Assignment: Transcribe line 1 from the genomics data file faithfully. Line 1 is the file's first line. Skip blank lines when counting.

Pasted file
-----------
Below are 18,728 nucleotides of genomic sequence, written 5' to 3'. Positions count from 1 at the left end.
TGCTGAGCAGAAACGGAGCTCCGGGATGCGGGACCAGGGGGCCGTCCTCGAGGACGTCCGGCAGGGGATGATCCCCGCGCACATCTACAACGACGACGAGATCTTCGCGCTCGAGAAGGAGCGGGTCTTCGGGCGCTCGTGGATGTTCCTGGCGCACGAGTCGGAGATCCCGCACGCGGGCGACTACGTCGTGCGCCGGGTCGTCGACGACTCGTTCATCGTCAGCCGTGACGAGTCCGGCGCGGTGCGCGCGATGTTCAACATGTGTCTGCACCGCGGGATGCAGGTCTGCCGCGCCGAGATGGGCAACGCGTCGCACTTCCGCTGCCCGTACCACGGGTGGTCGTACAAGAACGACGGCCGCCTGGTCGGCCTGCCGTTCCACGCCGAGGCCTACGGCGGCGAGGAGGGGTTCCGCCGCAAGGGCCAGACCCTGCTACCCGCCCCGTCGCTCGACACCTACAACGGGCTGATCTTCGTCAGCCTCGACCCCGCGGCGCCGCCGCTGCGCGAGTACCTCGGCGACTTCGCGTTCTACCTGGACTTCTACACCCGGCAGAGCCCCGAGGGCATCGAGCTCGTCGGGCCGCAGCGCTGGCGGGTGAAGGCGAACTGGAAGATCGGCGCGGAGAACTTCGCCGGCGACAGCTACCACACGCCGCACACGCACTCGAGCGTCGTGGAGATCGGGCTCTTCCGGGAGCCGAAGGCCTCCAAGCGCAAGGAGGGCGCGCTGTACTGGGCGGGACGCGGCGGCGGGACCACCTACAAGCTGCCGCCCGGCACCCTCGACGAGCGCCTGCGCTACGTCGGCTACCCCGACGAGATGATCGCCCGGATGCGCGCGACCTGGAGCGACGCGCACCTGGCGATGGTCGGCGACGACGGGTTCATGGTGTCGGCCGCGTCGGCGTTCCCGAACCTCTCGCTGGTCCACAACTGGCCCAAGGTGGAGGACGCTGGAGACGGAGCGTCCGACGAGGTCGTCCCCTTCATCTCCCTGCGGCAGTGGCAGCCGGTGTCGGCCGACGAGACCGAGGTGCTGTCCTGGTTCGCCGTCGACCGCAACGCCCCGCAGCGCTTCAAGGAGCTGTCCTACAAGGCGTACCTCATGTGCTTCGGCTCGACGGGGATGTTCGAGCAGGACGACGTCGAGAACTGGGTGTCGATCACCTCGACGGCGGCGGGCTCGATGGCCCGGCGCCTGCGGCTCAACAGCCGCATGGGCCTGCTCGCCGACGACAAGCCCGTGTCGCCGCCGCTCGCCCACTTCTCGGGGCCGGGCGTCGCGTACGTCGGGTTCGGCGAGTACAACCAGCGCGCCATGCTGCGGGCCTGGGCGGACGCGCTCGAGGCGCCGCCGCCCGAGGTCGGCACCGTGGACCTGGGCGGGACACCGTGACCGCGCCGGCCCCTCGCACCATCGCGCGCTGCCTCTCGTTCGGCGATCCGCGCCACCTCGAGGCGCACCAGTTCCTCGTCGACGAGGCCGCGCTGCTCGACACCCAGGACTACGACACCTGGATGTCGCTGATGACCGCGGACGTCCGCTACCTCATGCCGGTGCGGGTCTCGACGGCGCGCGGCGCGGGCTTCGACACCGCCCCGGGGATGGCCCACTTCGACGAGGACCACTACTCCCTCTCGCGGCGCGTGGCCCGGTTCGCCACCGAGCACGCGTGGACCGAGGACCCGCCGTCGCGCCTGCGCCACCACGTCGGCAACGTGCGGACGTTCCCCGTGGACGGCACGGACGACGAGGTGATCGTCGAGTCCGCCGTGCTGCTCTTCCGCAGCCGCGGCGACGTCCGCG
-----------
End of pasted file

Below are 18,728 nucleotides of genomic sequence, written 5' to 3'. Positions count from 1 at the left end.